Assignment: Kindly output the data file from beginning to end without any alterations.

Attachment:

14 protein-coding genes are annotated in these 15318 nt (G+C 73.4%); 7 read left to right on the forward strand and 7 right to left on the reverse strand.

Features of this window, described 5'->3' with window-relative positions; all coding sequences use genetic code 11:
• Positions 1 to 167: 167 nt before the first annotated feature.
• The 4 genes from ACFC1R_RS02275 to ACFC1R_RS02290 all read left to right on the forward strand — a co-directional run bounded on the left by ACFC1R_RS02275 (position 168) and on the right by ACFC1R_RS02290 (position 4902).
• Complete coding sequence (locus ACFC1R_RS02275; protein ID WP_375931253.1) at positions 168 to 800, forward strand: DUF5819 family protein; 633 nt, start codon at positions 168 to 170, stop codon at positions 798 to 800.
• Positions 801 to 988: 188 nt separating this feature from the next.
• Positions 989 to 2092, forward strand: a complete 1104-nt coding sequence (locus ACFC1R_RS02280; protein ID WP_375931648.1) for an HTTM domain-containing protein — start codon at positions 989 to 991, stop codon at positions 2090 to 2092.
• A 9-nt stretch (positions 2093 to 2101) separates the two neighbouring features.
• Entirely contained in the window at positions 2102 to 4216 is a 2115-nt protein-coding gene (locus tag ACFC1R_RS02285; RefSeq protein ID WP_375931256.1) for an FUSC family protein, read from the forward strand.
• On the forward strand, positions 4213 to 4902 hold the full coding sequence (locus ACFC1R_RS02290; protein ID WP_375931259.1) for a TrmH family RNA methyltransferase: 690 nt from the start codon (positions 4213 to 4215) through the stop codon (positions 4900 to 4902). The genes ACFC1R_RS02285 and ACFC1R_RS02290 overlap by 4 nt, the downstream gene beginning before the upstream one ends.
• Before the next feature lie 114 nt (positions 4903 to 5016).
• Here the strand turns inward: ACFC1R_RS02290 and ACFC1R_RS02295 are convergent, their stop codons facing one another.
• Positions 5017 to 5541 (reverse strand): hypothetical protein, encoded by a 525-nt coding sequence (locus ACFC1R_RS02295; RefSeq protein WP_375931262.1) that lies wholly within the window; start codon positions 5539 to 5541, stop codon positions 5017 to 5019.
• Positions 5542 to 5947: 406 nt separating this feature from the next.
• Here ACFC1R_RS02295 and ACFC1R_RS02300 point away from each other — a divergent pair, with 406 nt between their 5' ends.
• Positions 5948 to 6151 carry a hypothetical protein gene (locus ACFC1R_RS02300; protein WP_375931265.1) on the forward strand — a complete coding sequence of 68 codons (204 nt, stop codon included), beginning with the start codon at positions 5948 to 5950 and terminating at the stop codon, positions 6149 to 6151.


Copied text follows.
14 protein-coding genes are annotated in these 15318 nt (G+C 73.4%); 7 read left to right on the forward strand and 7 right to left on the reverse strand.

Features of this window, described 5'->3' with window-relative positions; all coding sequences use genetic code 11:
• Positions 1 to 167: 167 nt before the first annotated feature.
• The 4 genes from ACFC1R_RS02275 to ACFC1R_RS02290 all read left to right on the forward strand — a co-directional run bounded on the left by ACFC1R_RS02275 (position 168) and on the right by ACFC1R_RS02290 (position 4902).
• Complete coding sequence (locus ACFC1R_RS02275; protein ID WP_375931253.1) at positions 168 to 800, forward strand: DUF5819 family protein; 633 nt, start codon at positions 168 to 170, stop codon at positions 798 to 800.
• Positions 801 to 988: 188 nt separating this feature from the next.
• Positions 989 to 2092, forward strand: a complete 1104-nt coding sequence (locus ACFC1R_RS02280; protein ID WP_375931648.1) for an HTTM domain-containing protein — start codon at positions 989 to 991, stop codon at positions 2090 to 2092.
• A 9-nt stretch (positions 2093 to 2101) separates the two neighbouring features.
• Entirely contained in the window at positions 2102 to 4216 is a 2115-nt protein-coding gene (locus tag ACFC1R_RS02285; RefSeq protein ID WP_375931256.1) for an FUSC family protein, read from the forward strand.
• On the forward strand, positions 4213 to 4902 hold the full coding sequence (locus ACFC1R_RS02290; protein ID WP_375931259.1) for a TrmH family RNA methyltransferase: 690 nt from the start codon (positions 4213 to 4215) through the stop codon (positions 4900 to 4902). The genes ACFC1R_RS02285 and ACFC1R_RS02290 overlap by 4 nt, the downstream gene beginning before the upstream one ends.
• Before the next feature lie 114 nt (positions 4903 to 5016).
• Here the strand turns inward: ACFC1R_RS02290 and ACFC1R_RS02295 are convergent, their stop codons facing one another.
• Positions 5017 to 5541 (reverse strand): hypothetical protein, encoded by a 525-nt coding sequence (locus ACFC1R_RS02295; RefSeq protein WP_375931262.1) that lies wholly within the window; start codon positions 5539 to 5541, stop codon positions 5017 to 5019.
• Positions 5542 to 5947: 406 nt separating this feature from the next.
• Here ACFC1R_RS02295 and ACFC1R_RS02300 point away from each other — a divergent pair, with 406 nt between their 5' ends.
• Positions 5948 to 6151 carry a hypothetical protein gene (locus ACFC1R_RS02300; protein WP_375931265.1) on the forward strand — a complete coding sequence of 68 codons (204 nt, stop codon included), beginning with the start codon at positions 5948 to 5950 and terminating at the stop codon, positions 6149 to 6151.